Worse yet, the possibility of successfully lobbying for subsidies, tax incentives, or protection from competitors means that it is often more profitable to direct one’s entrepreneurial efforts not toward developing new products or better methods, but rather toward figuring out better ways to game the system; better ways to lobby Congress, get increased corporate welfare, get higher tax subsidies, and so on. The very existence of A and B leads people to spend lots of energy trying to get more A and B rather than actually making better products.
So if I were in charge, there would be none of A or B. All firms would face the same tax rates, get zero corporate welfare, and be equally forced to compete with competitors domestic and foreign. This would force all entrepreneurial efforts to be directed to where they should be: the creation of new and better goods and services or the production of existing goods and services at lower costs using fewer resources.
Q: How can we demand more economics education from the public school system (the one most people go through)?
A: I went through the Los Angeles public schools, and I can tell you from firsthand experience that they are poorly managed, incredibly wasteful of money, and produce pathetic results. As a result, I would be the last one to put economic education as a top priority.
Before teaching supply and demand, we need to teach kids how to read, how to do math, how to think logically, how to use maps and graphs and charts, about history and literature and music, about our system of government, and much more about science and technology.
I do think that in a properly-run K-12 school system there would be room for a goodly amount of economics education. But first things first. The Los Angeles school district has a 50 percent drop-out rate and Johnny can’t read. Fixing those things has to be a higher priority.
Q: O.K., battle royal time. In the ring are: Steven Seagal, Jean-Claude Van Damme, Chuck Norris, Bruce Lee, William Shatner, Wesley Snipes, Jet Li, David Carradine, somebody with the last name of Gracie, Hulk Hogan, Jackie Chan, and Sean Connery (all age adjusted). Who’s comin’ outta that ring?
A: First of all, I have to engage in a little full disclosure here. I was named after Sean Connery. So a part of me wants to advocate for him.
And part of me also wants to pull for William Shatner, Mr. Priceline Negotiator.
But the best fighters on the list are Chuck Norris, Bruce Lee, and anybody with the last name of Gracie. But Bruce Lee did not engage in a lot of refereed contests, so while I suspect that he could hold his own, things really boil down to Chuck Norris and the Gracie clan.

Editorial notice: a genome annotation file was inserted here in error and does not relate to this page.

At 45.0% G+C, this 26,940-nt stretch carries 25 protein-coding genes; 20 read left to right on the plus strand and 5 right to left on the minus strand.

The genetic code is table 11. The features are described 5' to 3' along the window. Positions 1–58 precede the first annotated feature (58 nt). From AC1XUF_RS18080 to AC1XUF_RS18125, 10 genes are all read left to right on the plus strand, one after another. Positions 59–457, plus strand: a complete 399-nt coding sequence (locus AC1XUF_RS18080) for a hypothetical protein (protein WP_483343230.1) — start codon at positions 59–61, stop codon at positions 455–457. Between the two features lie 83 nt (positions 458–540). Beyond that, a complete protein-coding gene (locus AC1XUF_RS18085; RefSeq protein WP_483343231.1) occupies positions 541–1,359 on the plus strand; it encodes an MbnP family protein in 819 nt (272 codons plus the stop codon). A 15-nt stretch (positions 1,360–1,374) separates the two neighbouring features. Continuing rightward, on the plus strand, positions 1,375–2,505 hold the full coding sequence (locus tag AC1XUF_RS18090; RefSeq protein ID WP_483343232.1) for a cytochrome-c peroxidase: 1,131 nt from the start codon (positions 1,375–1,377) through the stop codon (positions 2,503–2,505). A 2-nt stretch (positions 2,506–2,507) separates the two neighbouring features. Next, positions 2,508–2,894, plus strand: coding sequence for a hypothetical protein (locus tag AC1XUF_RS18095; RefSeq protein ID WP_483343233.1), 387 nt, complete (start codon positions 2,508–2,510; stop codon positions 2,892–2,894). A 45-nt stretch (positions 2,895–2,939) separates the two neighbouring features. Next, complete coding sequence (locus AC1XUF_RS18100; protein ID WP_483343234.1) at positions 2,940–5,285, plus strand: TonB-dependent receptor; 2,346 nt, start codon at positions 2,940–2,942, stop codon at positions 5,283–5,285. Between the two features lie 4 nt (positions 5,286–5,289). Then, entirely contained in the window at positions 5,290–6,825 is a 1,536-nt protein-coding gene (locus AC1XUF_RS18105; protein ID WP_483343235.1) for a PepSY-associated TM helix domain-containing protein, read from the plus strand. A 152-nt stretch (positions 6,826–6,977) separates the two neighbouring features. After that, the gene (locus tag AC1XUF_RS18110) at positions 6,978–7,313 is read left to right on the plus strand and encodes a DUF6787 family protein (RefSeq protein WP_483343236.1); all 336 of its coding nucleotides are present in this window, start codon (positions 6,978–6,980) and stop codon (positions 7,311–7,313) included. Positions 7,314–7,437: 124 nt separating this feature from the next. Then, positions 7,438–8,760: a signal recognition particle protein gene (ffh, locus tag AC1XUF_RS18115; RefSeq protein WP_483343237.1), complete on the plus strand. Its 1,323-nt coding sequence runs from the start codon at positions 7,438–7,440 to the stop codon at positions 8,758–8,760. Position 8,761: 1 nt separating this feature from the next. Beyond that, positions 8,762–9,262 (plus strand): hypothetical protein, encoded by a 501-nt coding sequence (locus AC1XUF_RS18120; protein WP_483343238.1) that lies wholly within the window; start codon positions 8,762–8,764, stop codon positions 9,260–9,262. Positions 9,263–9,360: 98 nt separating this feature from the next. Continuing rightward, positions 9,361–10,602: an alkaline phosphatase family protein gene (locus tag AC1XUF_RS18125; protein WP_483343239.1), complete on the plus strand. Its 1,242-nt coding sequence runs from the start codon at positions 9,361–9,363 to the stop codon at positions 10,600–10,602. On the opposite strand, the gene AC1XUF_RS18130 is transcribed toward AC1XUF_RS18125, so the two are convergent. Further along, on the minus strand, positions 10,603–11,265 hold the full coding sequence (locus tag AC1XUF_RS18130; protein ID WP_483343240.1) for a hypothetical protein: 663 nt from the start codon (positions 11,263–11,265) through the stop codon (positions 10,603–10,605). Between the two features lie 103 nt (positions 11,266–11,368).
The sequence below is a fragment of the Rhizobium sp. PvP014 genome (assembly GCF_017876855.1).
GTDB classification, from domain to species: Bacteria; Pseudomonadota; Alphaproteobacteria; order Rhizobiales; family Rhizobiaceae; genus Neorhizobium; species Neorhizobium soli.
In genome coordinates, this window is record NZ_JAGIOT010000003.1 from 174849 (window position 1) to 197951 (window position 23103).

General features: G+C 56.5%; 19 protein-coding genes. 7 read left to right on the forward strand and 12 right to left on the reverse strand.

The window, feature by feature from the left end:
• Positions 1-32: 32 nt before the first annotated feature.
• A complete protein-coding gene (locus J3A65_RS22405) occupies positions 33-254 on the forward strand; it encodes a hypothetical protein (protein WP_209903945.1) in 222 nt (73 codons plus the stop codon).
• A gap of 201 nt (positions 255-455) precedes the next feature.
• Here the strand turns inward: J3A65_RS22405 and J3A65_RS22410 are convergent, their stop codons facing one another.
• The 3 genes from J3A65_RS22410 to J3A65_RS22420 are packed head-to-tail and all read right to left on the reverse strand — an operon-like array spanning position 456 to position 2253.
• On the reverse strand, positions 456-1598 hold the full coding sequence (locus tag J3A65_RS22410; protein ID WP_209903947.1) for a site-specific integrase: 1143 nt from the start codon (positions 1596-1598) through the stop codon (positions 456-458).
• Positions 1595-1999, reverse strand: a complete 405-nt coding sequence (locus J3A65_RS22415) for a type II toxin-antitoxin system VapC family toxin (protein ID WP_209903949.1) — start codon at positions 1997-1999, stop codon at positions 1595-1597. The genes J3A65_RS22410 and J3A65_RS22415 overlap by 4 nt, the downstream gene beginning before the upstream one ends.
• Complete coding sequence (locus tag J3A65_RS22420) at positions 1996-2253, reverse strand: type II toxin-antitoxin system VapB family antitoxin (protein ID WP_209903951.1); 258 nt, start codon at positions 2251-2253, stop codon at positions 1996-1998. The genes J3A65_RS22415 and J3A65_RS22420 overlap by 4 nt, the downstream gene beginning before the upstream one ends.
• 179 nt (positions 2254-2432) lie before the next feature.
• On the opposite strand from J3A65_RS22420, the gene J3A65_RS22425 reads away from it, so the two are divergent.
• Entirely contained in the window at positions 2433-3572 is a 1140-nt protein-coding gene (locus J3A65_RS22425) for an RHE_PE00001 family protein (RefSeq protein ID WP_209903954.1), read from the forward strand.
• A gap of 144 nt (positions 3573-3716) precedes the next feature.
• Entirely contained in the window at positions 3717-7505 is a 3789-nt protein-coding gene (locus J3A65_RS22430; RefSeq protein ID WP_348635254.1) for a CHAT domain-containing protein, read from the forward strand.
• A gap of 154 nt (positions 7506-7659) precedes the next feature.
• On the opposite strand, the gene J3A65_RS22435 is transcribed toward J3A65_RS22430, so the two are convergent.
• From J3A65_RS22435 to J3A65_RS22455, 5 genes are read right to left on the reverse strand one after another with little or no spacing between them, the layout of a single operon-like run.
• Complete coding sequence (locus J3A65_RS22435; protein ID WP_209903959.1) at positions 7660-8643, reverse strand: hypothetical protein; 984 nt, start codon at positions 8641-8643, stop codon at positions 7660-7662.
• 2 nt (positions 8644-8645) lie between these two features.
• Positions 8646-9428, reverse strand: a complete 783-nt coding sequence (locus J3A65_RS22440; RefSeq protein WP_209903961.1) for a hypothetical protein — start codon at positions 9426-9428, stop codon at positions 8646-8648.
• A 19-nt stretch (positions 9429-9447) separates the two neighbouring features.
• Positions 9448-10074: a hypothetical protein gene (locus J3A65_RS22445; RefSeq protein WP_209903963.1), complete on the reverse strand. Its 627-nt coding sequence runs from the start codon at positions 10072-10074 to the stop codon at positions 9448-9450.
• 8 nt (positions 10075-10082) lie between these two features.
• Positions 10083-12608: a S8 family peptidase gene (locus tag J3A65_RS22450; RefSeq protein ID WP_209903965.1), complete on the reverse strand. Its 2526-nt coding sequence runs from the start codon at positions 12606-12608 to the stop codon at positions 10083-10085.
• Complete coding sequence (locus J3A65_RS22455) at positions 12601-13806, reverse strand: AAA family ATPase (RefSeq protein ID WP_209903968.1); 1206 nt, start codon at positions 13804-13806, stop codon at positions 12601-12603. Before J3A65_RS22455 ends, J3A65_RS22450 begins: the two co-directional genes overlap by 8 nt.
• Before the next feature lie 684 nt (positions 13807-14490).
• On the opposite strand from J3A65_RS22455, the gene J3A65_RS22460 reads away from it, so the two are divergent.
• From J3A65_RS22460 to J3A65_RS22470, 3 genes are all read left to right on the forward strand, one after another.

Chuck was a superb tournament fighter with a lifetime record of 183-10-2. But that was mostly under non-contact karate rules, which is to say that I have doubts both about his ability to take a really hard shot to the head as well as his ground-fighting abilities.
So as a result, I think that I would have to give the edge to the Gracies, as they would likely be able to take Chuck to the ground and then submit him before he would have a chance to knock them out while the fight remained off the floor. Still, that would leave him with a lifetime record of 183-11-2. Not bad, man.
Q: Why is the price of everything going up, but the amount on my paycheck stays the same?
A: The underlying problem is that the money supply is increasing faster than the amount of goods and services that the economy produces. The supply of stuff to buy goes up maybe 3 percent per year due to increases in productivity and better technology.
But if the amount of money goes up faster, we get price inflation. That’s what’s been happening lately. It’s just as if at an auction they doubled the number of cars being auctioned off but the amount of money being thrown at the auction by the bidders tripled. With the amount of money going up faster than the amount of stuff being bid on, prices rise.
That’s why prices in general have been going up. But here’s the reason that your paycheck (which is the price your employer has to pay to get your labor) has not been going up as fast as the prices of the things you buy with your paycheck. Simply put, some prices change faster than others. Your labor contract is probably year-to-year. It may even be multi-year. So it is locked in for long periods of time. In the meantime, the prices of nearly all goods and services are free to be reset as often as retailers like.
Typically, retailers of most goods try to keep their prices fairly stable, since volatile prices tend to annoy customers. But with the money supply growing faster than the amount of stuff available to purchase with that money, prices tend to rise.
You can think of it starting with raw materials prices. When those rise, the cost of producing goods and services goes up. And with those costs going up, retailers raise prices in order to not lose money due to their increasing costs. Eventually, the price of labor will also go up. But with fixed-term labor contracts, that only tends to happen after a significant delay. If the inflation becomes ongoing and expected, workers will start asking for and getting automatic cost-of-living increases negotiated into their salary contracts.
That is what happened in the 1970’s when inflation got out of control. But I doubt it will happen now. Due to the credit crisis, the supply of money in the economy is likely to contract, and our recent bout of inflation is likely to subside. (Lending increases the money supply. But lending has dried up.)